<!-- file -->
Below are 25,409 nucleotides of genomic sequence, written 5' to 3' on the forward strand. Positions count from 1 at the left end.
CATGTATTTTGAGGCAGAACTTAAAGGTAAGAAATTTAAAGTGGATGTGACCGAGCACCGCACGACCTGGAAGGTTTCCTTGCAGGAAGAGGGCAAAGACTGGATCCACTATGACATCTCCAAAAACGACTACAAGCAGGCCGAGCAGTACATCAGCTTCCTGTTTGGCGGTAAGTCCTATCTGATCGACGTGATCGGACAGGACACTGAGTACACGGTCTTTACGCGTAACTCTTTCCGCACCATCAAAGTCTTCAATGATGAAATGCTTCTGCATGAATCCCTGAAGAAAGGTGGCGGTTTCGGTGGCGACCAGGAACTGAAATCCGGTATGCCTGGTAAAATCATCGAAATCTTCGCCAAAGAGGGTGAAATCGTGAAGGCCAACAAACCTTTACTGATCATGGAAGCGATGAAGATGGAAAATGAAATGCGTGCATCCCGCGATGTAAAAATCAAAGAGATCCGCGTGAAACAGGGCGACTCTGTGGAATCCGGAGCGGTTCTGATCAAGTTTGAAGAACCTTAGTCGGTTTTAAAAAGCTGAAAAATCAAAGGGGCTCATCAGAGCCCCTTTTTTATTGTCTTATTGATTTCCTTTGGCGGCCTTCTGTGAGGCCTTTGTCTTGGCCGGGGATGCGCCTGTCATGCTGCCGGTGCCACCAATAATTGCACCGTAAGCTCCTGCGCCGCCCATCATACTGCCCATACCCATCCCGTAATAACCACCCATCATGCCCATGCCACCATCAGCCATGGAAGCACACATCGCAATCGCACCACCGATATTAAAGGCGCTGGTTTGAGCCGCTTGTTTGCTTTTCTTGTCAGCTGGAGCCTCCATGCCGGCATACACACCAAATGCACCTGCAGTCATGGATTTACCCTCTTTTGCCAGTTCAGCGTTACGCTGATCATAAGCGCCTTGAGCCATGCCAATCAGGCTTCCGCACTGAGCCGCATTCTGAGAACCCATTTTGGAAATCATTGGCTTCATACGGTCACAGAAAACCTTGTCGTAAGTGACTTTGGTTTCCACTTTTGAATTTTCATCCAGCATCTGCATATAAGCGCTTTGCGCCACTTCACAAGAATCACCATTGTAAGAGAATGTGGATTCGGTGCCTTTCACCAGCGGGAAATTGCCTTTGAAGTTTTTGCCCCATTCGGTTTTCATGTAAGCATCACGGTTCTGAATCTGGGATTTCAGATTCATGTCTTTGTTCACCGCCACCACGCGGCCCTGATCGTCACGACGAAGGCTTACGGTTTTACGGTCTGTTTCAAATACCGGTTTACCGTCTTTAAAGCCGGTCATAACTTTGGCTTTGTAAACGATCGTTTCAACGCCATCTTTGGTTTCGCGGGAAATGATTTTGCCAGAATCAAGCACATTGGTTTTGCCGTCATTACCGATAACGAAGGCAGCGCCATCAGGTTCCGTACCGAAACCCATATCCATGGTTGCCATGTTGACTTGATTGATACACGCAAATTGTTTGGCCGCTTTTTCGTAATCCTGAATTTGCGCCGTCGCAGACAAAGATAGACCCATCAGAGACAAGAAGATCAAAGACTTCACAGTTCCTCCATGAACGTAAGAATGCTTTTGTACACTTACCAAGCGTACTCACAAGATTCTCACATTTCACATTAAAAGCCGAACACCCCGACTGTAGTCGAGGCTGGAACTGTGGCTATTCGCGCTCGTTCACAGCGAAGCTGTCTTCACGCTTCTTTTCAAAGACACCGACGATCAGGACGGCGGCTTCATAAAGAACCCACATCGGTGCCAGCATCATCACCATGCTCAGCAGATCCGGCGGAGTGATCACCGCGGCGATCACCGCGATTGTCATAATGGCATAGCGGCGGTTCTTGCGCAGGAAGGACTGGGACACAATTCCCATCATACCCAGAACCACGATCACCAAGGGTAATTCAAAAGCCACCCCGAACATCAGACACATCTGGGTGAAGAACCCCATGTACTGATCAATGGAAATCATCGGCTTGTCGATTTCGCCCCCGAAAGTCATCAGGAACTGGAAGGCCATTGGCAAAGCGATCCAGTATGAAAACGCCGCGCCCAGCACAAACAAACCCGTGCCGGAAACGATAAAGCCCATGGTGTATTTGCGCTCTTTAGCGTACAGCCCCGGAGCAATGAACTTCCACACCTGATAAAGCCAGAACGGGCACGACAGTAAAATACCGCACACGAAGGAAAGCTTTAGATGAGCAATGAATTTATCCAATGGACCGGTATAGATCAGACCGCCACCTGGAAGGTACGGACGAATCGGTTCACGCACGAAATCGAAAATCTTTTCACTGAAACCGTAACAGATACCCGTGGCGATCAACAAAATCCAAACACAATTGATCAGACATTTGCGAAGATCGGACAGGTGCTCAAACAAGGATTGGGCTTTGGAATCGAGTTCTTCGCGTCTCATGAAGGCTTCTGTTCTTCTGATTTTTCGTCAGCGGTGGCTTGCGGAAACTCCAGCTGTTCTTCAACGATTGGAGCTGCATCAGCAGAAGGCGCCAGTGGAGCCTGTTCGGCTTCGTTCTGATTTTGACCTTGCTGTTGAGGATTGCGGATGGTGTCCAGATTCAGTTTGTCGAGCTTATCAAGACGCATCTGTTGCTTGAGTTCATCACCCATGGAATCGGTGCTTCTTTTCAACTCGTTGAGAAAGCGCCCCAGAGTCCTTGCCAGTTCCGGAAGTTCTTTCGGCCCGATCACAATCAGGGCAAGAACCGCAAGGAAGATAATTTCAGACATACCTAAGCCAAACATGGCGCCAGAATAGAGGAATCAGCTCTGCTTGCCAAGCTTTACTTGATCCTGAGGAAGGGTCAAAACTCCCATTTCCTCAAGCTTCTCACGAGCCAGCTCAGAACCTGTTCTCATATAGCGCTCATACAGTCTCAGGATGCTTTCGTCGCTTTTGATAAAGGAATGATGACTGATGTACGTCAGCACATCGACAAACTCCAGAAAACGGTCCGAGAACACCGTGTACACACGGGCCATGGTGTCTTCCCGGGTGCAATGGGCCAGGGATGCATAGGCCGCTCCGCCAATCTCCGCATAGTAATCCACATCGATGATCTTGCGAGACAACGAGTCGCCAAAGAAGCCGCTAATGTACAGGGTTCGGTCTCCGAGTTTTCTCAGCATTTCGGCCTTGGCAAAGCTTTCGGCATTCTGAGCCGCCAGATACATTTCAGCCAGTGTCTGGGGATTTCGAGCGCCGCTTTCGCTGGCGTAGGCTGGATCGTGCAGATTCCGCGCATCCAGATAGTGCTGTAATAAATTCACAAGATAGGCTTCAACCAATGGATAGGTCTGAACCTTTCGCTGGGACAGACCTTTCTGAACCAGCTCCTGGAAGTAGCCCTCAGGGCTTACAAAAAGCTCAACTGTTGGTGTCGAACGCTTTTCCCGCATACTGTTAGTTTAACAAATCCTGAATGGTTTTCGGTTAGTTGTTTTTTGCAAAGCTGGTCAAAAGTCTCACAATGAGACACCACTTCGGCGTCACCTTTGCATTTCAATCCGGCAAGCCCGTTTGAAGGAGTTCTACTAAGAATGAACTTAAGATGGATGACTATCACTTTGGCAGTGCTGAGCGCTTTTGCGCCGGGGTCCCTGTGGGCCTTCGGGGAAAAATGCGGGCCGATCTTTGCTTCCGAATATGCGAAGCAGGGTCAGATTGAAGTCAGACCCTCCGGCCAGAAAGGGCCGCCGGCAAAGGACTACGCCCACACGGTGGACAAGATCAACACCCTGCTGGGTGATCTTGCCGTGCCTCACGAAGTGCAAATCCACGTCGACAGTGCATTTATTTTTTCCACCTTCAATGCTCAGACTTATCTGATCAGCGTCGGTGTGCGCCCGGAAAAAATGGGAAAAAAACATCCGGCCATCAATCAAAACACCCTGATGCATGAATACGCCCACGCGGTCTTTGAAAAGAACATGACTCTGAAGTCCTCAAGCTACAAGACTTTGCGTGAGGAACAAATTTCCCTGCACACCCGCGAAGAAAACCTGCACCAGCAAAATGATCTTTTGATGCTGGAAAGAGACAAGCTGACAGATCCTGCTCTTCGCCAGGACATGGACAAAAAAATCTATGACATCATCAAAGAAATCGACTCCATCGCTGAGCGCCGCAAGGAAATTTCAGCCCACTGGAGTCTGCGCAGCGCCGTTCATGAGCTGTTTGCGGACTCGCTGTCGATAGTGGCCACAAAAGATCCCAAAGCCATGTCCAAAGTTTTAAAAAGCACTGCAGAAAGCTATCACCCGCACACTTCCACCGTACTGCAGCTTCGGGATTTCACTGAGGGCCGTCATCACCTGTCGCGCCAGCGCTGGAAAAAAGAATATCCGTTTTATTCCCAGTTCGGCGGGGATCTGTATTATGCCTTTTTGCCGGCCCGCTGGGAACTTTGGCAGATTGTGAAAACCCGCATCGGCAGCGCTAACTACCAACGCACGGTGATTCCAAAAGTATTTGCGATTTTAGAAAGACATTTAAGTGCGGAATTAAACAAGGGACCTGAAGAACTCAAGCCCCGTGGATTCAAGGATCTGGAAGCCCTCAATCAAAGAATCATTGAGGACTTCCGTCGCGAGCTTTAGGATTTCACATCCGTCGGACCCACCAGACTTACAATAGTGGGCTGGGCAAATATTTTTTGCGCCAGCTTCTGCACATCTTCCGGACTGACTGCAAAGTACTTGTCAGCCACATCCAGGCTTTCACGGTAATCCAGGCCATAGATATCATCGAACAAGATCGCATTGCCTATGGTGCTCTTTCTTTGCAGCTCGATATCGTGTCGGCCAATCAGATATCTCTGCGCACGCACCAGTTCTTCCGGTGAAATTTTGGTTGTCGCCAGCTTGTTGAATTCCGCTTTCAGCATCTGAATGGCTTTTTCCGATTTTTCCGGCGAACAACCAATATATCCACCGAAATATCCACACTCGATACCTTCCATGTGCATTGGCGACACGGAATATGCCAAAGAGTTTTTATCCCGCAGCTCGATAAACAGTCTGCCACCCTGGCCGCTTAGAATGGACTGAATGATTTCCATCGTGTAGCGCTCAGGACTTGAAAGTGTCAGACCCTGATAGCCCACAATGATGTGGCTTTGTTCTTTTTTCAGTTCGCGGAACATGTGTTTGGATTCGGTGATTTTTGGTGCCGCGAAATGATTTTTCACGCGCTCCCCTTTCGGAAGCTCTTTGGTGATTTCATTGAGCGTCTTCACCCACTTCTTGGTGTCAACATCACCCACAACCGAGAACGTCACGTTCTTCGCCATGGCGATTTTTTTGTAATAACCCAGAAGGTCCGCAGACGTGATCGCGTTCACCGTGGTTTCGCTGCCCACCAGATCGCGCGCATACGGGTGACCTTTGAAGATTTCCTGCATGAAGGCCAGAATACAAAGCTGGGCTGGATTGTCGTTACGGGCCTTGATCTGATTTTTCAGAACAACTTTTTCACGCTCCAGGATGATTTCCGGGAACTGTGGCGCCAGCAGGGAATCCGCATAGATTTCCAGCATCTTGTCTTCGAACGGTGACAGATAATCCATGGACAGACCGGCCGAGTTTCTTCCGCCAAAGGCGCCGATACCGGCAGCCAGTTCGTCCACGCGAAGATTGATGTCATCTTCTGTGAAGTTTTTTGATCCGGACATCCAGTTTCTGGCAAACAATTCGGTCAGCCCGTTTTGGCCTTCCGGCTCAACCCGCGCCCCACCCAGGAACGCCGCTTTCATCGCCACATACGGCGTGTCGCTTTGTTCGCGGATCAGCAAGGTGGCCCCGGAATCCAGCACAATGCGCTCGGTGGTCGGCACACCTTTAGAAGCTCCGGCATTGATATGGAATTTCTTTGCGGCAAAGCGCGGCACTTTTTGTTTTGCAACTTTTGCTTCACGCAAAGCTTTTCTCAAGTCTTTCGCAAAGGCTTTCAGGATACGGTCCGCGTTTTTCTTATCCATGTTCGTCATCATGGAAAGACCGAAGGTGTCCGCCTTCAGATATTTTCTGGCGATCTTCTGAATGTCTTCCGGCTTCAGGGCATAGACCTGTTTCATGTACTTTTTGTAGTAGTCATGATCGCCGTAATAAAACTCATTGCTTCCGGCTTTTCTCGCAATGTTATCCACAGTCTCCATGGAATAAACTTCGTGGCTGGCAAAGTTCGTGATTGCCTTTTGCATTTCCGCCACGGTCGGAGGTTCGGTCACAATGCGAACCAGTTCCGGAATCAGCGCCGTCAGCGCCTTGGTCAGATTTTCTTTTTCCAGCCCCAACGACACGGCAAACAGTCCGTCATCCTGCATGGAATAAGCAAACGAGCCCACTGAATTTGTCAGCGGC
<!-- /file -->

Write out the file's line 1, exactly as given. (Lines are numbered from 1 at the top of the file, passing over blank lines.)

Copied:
Below are 25,409 nucleotides of genomic sequence, written 5' to 3' on the forward strand. Positions count from 1 at the left end.